For vanity? Heck focus then on adding some weights and decrease the fat percentage with more muscle mass instead.
I dunno, my original target was 185 and I’m just sooo durned close.
I could probably hit the weights tho.
You’ve given us pounds, but what about measurements? How are your clothes fitting? How are you feeling? Can you climb 2 flights of stairs without pausing to catch your breath? Can you dance a 20 minute set without wanting to die? How do your knees feel? What’s your blood pressure and resting heart rate? I’m far more interested in those things about myself than I am the scale.
It’s possible that your increased dance has put some more muscle on you. Probably not 40 pounds of muscle, to be honest, but some. If that’s the case, you’ll be smaller in size than last time you were this weight, because muscle is more dense than fat.
Low fat options are not always a good choice. They often dump a shit-ton of sugar in there to make up for the loss of fat goodness. You can easily end up with a higher calorie low fat version, and that’s compounded by the mental trap of thinking you can eat more of it because it’s low fat. Don’t go there.
Other than that…yeah, welcome to the club. Some of us just have EXCELLENT metabolisms that can adjust to a shockingly low number of calories. I’ve been doing a VLC (very low calorie) diet since the beginning of May. 600-800 counted, measured calories a day. That’s not a lot of food, by anyone’s measure! Dropped 16 pounds like a dream in 8.5 weeks, and then plateaued for 3 freaking weeks. My body figured out a way to maintain 221 pounds on 600 calories a day for 3 weeks. I’m a friggin’ exception to the laws of thermodynamics! :smack:
Finally broke the plateau by doing…nothing different. The scale just finally started moving downward again yesterday. Thank gods.
Weight loss is NOT simple. Calculators are only a starting point. Don’t get caught up in dogma, try different things and find what works for you.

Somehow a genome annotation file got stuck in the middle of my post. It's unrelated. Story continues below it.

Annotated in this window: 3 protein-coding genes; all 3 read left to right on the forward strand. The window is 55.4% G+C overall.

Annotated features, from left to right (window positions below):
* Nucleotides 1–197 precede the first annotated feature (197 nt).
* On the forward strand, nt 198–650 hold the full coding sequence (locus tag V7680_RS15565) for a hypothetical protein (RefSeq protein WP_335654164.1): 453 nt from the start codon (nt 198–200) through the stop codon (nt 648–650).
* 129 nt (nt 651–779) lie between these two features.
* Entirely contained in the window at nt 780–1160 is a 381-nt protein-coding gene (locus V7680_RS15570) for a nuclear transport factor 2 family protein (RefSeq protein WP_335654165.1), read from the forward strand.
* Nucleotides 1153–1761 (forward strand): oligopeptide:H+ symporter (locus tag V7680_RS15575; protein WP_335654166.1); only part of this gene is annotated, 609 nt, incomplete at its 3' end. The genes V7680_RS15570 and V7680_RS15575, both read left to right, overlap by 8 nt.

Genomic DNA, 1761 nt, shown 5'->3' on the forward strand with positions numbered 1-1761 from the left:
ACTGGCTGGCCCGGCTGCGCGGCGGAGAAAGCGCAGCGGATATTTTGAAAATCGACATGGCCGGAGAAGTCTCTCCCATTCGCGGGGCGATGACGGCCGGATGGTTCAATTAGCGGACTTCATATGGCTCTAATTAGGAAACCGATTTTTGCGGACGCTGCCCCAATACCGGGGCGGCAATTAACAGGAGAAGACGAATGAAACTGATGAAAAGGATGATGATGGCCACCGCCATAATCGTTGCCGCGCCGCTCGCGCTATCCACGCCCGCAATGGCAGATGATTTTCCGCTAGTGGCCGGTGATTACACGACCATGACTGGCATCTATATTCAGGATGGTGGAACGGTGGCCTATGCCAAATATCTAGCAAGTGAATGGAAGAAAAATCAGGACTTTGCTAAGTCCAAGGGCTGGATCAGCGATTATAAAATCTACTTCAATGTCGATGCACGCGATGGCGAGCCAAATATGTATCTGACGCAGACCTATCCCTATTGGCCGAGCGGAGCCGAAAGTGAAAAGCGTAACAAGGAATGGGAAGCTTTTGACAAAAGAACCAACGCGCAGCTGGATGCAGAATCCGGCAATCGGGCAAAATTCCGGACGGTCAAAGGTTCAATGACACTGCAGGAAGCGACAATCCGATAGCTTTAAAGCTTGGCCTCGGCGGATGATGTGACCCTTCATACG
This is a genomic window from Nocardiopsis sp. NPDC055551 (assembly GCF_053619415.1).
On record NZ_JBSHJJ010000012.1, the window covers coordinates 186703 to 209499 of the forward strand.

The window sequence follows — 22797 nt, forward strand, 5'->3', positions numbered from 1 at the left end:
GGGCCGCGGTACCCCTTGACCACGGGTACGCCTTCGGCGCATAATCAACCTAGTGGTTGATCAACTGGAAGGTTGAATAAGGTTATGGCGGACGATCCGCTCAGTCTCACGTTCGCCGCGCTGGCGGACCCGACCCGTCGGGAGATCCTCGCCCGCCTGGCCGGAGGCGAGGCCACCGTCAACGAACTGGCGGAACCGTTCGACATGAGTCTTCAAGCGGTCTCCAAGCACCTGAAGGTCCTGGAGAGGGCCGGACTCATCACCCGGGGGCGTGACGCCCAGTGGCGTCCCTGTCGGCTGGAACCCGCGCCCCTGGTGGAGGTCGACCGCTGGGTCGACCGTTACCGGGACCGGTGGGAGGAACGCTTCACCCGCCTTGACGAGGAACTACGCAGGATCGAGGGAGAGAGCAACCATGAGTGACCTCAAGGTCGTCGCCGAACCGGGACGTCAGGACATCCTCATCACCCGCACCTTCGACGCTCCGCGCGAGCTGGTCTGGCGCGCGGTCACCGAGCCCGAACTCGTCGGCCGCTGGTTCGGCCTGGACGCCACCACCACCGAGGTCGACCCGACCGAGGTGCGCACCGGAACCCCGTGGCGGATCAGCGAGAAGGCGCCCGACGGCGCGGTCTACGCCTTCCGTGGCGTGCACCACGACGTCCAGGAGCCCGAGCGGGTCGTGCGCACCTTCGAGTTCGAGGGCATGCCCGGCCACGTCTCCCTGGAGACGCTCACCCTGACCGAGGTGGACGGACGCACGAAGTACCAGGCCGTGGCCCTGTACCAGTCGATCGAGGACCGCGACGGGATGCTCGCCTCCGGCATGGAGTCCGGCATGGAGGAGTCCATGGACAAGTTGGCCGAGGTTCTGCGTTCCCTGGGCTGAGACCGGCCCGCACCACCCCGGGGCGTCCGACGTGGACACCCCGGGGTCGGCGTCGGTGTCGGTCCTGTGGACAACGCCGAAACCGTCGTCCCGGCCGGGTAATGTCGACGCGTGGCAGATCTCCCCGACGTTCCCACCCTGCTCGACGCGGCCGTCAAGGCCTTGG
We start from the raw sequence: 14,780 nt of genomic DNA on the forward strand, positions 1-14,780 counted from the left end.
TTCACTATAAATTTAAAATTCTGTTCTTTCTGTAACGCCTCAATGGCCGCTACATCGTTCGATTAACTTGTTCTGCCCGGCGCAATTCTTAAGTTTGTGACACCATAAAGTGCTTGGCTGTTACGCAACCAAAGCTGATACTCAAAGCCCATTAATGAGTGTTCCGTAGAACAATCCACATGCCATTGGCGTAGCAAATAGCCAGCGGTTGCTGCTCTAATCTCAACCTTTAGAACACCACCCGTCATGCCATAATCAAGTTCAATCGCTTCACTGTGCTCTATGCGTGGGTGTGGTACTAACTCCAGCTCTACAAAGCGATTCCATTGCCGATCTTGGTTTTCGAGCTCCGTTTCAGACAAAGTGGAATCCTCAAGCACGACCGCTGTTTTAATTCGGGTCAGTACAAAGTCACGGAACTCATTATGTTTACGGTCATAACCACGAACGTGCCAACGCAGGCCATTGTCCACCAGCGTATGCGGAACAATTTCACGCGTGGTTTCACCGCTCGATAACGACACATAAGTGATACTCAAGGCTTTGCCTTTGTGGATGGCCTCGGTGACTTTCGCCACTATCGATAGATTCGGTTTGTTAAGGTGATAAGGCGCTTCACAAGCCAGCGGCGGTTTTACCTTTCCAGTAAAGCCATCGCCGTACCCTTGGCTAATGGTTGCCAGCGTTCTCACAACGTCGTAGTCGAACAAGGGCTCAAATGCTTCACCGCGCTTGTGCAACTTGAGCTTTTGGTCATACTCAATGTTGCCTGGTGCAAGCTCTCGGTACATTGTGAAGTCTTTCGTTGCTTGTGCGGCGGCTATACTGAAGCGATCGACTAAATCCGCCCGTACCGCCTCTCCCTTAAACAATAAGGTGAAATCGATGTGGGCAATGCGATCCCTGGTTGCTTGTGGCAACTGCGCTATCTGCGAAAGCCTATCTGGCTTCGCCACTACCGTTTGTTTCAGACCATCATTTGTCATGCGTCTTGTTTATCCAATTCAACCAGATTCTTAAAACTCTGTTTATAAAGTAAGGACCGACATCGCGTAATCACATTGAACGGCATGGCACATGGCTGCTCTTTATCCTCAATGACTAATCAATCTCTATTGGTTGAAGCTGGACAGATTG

Yeah, I don’t care what I weigh, but my clothes are getting tighter. Not hugely tighter, just like I’ve gone up one size, which is why I was shocked to see it was 40 pounds. I thought maybe 20 at most. The rest of the stuff is fine- no problems with knees or stairs, and if the music is right, 20 minutes is nothing. The only thing physically I notice is that my feet are swelling in the heat if I drink too much caffeine. So I cut that way back. As for low-fat stuff, I’m not talking about artificially low fat choices. I’m talking about picking a grilled chicken breast over a cheeseburger. Just generally being conscious about what I eat, which I never was before.
Your body is in a state of shock and you need to retrain it. You’re suffering from the caveman famine syndrome or, as my sister calls it, the Irish potato famine gene. Your body has subsisted on a certain amount of food for so long that it thinks any decrease is because food is no longer available as it once was. Therefore it is conserving everything you eat by turning it into fat and burning less calories because it doesn’t know when food will be available again. So now you need to convince your body to burn the calories when you consume them.
Start off by:
Eating at the same time every day and the same quantity. In your case, this may mean 5-6 small meals a day but whatever it is be consistent and if you miss a meal don’t double up on the next one. Eventually your body will reset its homeostatic mechanism and relearn what amount of food is required to sustain life.
Try to eat after you’ve done at least some light exercise to get your heart rate and adrenaline up so that your body burns that food faster.
No snacking. Not even a bite. In time you’ll get over it as you’re not really hungry. And stay away from the diet pop, you’re not helping yourself here. Drink water or I drink ice tea with approximately 1 teaspoon of sugar in it (16 calories).
Start moving around, always. You say you dance once a week. Make it a few times a week. Also, if you’re sitting around - move around, lift some small weights, develop a tic, anything to burn calories. Take frequent breaks and stretch. If you’re talking on the phone, walk around, don’t sit. Standing around and talking to someone - move around. Any simple activity can have movement added to it and the more you move the more you burn and the more you win.
Don’t deprive yourself. I know this sounds antithetical to dieting but deprivation is the root cause of diet failure. If you need to eat something sweet every day, do it. Make it one of your meals, make it the same time, but portion control, savor every bite and never, ever, eat out of the bag.
Good luck and you can beat this if you try.